On this day in 1959, Buddy Holly, Ritchie Valens and the Big Bopper died in a plane crash in Clear Lake Iowa. Buddy Holly was only 22 years old when he died.
Video: About day of the plane crash
Obviously, since I was born in 1963, I never met Buddy Holly. I have, however, met quite a few people who were important in Holly’s life.
Among the people who joined us on the John Landecker Show over the years was the original guitarist of the Crickets, Niki Sullivan. He came to Chicago in the 90s as part of The Buddy Holly Story stage show. He was kind enough to get up real early one morning while he was in town to spend the better part of an hour on the John Landecker show.
We could have listened to Niki’s stories all day long. One of my favorite stories, because it involves two of the biggest stars in rock and roll history, was the story about the day Elvis Presley came to Lubbock, Texas. Buddy had won a contest as the best vocalist in Lubbock, and the prize was performing as opening act for Elvis. Niki was there that day too, and described what happened.
“Boy, Buddy was excited. You have to understand, it was 1955, and Buddy was already pretty well known in the Lubbock area at the time, but just hadn’t been able to break through nationally. Well since he was the opening act, he had access to the backstage area, and he approached Elvis—who had a couple of hit songs at the time--and asked Elvis if he had any advice. Elvis said sure, and invited Buddy into his dressing room. Well, he and Elvis went into that dressin’ room, and when Buddy came out a few minutes later—he was a different person. We asked him what they talked about, but he wouldn’t say. He just smiled. Whatever it was, and he never did tell us, after that night he was even more driven to succeed. It wasn’t too long after that he did.”
Recently, a home movie of Elvis backstage at that concert surfaced. Take a look at this clip, and you’ll see Buddy at the very end. This is supposedly the very first known footage of Elvis.
Niki was there for the recording of Buddy’s first big hit: “That’ll be the day.” He’s the other guy with the funny glasses playing the guitar in this video from those days.
He toured with the band the whole year of 1957, including a famous show at the Apollo Theatre. The black audience there that night had no idea what to think when they saw this group of good ol’ white boys, but the band won them over. It was a critical moment in Buddy Holly’s career, and was
featured in the movie The Buddy Holly Story starring Gary Busey. Unfortunately for Niki, it wasn’t portrayed accurately in the film because it shows only three men on stage that night. The Cricket they omitted was Niki Sullivan.
“It’s because I didn’t talk to the guy who wrote the first biography of Buddy. I was at the hospital because my kids were being born, so I wasn’t around when he came to town. Well, sure enough, when that book came out, I wasn’t a part of the story anymore.”
Sullivan was still part of the Crickets when they performed “Peggy Sue” on the Ed Sullivan Show. He told us what happened when Sullivan met Sullivan.
“He talked to Buddy before the song, but then during ‘Peggy Sue’, I heard him yell ‘Hey, Texas boy, do it!’ So I did a little dance. If you ever see that performance, watch the reaction of our bass player Joe.”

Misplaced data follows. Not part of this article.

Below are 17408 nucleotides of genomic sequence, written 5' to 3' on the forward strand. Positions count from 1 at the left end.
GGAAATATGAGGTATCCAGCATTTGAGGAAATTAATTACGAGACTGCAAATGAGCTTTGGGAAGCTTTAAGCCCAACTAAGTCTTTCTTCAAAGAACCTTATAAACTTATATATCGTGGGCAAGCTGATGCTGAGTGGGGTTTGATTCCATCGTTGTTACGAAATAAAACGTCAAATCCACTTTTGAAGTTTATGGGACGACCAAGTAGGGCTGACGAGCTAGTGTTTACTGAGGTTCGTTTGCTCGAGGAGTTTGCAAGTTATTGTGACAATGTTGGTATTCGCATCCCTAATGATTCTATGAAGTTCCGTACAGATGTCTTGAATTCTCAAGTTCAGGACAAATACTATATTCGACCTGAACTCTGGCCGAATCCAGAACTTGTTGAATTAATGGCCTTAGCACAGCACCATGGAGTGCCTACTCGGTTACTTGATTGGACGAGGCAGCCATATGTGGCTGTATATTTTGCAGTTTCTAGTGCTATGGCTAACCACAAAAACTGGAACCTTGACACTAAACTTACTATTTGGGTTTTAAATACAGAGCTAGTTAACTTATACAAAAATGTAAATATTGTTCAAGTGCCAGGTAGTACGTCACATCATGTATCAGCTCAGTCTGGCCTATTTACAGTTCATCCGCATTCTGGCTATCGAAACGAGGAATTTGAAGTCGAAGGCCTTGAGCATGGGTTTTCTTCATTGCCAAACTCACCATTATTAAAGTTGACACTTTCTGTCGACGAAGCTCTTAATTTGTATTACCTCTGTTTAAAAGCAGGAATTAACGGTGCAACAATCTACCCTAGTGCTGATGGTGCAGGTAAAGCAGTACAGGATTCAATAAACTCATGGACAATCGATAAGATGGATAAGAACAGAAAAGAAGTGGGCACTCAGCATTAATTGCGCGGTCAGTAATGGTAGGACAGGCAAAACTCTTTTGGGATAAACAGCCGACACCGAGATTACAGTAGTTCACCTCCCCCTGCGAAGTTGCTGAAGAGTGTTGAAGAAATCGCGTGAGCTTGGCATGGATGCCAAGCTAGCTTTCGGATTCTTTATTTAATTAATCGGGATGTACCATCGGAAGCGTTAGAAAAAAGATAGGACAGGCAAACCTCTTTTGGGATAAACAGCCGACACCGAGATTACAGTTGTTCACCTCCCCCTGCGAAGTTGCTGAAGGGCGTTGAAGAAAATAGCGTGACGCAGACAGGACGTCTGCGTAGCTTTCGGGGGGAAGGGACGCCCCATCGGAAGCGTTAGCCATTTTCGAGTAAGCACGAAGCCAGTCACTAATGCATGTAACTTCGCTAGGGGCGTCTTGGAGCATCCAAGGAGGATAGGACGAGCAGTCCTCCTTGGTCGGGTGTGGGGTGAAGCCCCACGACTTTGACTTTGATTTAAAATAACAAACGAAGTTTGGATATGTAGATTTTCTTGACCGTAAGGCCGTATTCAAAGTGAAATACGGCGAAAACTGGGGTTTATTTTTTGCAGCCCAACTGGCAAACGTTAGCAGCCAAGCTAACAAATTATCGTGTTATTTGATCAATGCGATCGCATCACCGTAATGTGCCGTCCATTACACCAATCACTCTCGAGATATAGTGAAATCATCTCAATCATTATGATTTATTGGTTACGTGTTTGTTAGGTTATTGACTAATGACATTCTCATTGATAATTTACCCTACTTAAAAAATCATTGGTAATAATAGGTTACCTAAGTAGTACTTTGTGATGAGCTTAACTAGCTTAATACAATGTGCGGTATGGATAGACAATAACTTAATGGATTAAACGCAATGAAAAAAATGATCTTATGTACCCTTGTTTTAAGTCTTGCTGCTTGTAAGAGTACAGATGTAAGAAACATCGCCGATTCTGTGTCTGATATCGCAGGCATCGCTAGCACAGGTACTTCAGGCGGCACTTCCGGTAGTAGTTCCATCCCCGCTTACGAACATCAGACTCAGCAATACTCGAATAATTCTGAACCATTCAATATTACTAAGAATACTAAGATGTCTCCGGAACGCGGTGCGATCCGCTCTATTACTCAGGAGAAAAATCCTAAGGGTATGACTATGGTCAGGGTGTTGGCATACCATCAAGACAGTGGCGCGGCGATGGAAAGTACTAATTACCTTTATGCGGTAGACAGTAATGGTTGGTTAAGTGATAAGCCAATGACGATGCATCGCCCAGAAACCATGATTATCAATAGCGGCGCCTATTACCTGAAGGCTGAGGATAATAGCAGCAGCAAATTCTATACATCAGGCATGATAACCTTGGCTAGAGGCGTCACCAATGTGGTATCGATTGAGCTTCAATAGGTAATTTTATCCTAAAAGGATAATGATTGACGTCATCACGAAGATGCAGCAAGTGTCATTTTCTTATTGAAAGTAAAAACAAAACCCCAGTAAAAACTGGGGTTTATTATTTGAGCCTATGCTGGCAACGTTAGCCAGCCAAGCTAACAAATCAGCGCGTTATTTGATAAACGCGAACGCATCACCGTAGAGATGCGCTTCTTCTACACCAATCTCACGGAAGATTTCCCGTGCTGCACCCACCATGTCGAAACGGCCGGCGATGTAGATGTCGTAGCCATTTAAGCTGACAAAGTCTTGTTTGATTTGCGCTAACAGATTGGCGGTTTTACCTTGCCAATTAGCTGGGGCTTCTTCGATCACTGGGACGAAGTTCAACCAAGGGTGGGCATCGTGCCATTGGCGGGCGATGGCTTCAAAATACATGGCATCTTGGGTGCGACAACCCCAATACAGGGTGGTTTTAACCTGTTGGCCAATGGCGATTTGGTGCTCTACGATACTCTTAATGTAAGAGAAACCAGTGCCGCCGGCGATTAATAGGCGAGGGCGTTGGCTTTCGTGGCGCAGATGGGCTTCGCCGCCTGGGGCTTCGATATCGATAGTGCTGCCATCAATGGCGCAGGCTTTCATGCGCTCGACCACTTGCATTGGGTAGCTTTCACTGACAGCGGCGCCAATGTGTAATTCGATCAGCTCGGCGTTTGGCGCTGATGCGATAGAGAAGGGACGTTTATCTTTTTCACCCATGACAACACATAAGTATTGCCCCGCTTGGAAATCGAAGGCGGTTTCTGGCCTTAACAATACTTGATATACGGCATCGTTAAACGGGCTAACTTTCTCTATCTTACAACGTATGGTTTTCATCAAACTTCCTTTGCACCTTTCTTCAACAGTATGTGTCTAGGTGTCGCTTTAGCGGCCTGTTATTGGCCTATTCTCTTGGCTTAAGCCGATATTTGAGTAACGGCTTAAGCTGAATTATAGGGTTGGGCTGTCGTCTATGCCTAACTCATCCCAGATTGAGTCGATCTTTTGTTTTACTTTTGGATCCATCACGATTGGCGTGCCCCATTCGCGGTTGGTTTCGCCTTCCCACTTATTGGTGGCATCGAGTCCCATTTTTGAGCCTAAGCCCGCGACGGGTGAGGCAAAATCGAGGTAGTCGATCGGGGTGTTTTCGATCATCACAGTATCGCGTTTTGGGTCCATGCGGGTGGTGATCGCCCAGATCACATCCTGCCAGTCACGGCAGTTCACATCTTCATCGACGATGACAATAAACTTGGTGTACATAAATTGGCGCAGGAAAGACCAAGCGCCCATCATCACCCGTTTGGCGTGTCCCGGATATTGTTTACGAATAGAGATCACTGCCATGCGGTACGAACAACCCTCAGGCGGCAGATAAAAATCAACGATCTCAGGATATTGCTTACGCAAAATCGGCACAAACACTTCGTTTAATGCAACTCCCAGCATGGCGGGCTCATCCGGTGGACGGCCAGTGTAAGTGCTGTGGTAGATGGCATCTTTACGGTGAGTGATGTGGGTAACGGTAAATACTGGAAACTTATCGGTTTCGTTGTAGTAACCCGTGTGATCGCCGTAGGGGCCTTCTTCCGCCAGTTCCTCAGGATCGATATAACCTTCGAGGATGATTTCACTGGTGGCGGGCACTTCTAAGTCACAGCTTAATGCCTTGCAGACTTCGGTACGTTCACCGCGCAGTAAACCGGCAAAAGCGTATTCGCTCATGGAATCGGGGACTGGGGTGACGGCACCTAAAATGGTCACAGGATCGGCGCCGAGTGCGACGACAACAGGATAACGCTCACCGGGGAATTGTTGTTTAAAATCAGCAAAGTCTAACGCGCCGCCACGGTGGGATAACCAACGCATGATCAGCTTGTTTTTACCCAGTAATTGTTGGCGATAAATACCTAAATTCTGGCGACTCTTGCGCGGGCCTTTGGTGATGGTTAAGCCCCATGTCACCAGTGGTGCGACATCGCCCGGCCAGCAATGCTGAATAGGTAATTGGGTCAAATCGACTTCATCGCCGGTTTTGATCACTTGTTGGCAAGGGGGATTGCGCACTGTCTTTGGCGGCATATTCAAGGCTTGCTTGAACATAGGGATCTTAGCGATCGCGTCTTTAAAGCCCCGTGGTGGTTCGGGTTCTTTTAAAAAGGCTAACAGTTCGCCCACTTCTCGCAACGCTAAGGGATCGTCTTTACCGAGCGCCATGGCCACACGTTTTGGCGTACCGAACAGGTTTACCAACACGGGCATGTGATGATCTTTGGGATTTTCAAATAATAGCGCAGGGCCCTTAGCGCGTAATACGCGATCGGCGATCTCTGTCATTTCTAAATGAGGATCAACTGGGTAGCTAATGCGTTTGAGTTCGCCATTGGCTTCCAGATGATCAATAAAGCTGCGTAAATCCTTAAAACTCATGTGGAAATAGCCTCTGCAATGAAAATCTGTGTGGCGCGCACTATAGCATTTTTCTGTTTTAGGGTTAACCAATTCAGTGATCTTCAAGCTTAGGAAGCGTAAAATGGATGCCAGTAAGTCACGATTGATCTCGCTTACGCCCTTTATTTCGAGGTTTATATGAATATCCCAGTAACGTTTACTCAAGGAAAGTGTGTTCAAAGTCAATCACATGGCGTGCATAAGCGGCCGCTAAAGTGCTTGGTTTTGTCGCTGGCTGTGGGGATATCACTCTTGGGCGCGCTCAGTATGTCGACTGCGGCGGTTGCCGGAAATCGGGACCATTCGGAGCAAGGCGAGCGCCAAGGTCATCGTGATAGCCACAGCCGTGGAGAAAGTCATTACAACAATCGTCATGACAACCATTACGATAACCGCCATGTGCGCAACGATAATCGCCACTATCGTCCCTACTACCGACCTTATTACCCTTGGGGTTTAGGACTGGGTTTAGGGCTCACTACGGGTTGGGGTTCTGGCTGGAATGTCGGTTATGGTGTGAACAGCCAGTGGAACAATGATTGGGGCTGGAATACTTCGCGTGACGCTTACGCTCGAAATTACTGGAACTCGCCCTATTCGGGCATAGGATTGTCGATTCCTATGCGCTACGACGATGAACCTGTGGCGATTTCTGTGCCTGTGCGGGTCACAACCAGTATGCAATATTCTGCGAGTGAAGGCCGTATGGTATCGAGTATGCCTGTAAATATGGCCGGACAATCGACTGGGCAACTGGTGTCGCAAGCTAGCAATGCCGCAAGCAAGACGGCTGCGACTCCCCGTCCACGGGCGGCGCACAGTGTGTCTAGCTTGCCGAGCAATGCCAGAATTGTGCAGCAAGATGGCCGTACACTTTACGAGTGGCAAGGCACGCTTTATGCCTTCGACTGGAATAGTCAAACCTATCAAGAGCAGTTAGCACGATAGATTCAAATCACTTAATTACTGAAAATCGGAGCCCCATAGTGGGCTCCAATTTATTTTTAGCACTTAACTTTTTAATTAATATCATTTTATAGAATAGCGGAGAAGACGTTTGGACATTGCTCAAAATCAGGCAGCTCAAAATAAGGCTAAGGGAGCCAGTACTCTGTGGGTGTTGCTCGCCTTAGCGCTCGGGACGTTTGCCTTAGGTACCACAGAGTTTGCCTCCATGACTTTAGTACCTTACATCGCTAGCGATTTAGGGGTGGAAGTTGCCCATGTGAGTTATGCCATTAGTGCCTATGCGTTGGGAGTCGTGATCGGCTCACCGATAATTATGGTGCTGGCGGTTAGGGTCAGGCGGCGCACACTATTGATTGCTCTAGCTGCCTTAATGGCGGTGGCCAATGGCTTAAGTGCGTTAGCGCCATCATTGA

I never saw that performance until I listened back to the tape of our interview to write this column. In the 90s when we talked to Niki, YouTube didn't exist, and it wasn't so easy to track down some of that old TV video. Now you can, and here it is.
Niki Sullivan left the group just a few weeks after this performance in December of 1957, because he couldn’t take the rigors of touring anymore, and he wanted to be home with his family. He wasn’t part of the band for their biggest year of 1958, and he wasn’t part of Buddy’s tour in 1959. That turned out to be a lucky break.
“But I’ll still never forget that day,” he told us, his voice still choking up nearly forty years later. “I’ll never forget it.”
Niki Sullivan died in his sleep in 2004, 45 years after his good friend Buddy Holly perished in that Clear Lake Iowa cornfield.
Stories like this one (and many, many more) are available via Allworth Press--in my How-To-Guide for producing radio shows (co-written with fellow radio producer John Swanson)
Click on this link to order your copy: The Radio Producer's Handbook
If you were reading this blog last year, you might have seen Bob Dearborn’s famous assessment of the Don McLean song “The Day the Music Died”, which was inspired by the death of Buddy Holly. If you missed it, click here.
I’ve since found a pretty good video of Don McLean singing the song. If you watch the visual images, you'll see that whoever put this together, probably read Dearborn’s analysis from 1972. Don McLean himself still refuses to explain it.
Here’s a few more video clips for Buddy Holly fans. Some of these are pretty old, and some are pretty odd…
VIDEO: Buddy Holly & The Crickets: "Oh Boy"
VIDEO: Olivia Newton John, Andy Gibb, Cliff Richard and Elton John doing “Oh Boy”
VIDEO: Interview of the real Peggy Sue
VIDEO: John Denver & David Essex doing a Buddy Holly medley
VIDEO: Leo Sayer and Justin Heyward of the Moody Blues doing a Buddy Holly medley